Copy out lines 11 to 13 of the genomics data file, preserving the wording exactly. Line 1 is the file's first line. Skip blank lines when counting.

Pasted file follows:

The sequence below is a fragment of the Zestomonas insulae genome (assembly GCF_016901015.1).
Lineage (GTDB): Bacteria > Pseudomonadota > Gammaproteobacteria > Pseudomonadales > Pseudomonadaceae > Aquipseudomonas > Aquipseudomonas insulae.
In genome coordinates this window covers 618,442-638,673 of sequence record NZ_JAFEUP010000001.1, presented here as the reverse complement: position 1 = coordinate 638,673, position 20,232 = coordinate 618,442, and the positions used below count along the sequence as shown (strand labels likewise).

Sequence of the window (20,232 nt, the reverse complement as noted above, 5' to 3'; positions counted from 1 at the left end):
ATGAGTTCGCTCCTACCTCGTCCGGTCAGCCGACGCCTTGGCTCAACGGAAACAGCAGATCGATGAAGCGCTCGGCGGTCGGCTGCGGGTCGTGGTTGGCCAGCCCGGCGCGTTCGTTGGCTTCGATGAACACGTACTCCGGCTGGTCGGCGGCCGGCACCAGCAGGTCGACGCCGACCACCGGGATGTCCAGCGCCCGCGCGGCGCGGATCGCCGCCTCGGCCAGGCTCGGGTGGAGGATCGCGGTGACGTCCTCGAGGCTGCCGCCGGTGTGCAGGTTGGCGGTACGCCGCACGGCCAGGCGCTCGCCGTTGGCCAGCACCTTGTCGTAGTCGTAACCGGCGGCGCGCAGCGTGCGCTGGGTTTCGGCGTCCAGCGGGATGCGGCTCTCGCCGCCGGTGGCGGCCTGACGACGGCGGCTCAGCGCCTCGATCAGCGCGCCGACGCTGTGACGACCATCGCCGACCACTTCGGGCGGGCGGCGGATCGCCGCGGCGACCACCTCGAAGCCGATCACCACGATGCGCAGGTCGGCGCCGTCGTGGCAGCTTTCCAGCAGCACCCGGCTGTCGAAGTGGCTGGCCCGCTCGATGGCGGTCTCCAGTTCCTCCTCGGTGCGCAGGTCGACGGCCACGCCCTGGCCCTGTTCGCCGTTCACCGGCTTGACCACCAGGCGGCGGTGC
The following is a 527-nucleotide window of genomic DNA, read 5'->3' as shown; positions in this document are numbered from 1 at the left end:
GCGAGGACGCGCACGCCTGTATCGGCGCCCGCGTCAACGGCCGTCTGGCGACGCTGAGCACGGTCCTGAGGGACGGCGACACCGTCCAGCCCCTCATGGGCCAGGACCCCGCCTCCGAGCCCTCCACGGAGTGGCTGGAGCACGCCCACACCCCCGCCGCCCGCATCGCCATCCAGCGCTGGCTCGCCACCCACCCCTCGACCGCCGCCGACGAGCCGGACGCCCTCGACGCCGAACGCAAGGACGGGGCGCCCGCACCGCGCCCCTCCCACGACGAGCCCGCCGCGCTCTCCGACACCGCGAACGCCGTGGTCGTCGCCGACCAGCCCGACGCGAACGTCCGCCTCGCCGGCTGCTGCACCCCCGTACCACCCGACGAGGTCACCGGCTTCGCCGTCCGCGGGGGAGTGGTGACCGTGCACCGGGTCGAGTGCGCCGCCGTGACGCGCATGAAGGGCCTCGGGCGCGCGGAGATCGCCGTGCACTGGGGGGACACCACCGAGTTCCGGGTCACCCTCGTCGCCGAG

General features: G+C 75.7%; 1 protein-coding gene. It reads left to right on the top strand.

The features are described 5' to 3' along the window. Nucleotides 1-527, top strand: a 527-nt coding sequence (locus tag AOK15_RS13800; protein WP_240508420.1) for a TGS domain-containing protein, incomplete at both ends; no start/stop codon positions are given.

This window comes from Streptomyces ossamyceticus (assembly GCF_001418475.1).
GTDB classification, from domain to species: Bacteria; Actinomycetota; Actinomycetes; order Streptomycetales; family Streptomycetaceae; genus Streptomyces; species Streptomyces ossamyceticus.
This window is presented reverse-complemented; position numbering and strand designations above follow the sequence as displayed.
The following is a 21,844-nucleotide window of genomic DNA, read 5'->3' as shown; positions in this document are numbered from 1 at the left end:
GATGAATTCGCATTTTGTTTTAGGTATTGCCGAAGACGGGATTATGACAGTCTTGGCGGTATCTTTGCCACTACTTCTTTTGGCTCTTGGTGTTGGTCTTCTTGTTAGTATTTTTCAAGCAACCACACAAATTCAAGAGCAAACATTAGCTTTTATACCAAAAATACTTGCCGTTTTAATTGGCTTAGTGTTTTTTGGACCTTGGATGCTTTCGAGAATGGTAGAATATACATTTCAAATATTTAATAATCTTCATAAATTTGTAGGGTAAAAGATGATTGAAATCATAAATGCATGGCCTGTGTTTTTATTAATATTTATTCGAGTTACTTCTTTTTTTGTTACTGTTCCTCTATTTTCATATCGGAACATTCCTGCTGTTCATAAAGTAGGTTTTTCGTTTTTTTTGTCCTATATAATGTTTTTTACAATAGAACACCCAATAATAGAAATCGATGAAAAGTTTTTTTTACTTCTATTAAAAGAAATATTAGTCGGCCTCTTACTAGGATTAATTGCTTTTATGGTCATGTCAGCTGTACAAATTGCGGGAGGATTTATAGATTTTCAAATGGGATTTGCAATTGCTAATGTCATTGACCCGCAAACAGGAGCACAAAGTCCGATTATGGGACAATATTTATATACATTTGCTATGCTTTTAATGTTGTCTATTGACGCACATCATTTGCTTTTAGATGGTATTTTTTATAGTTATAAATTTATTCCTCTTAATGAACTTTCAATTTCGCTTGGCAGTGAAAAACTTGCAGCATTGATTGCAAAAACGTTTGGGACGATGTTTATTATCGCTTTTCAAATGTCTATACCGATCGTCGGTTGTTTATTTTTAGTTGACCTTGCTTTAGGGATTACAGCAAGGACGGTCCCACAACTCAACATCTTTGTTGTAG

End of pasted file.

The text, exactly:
GTDB classification, from domain to species: Bacteria; Actinomycetota; Actinomycetes; order Streptomycetales; family Streptomycetaceae; genus Streptomyces; species Streptomyces ossamyceticus.
This window is presented reverse-complemented; position numbering and strand designations above follow the sequence as displayed.
The following is a 21,844-nucleotide window of genomic DNA, read 5'->3' as shown; positions in this document are numbered from 1 at the left end: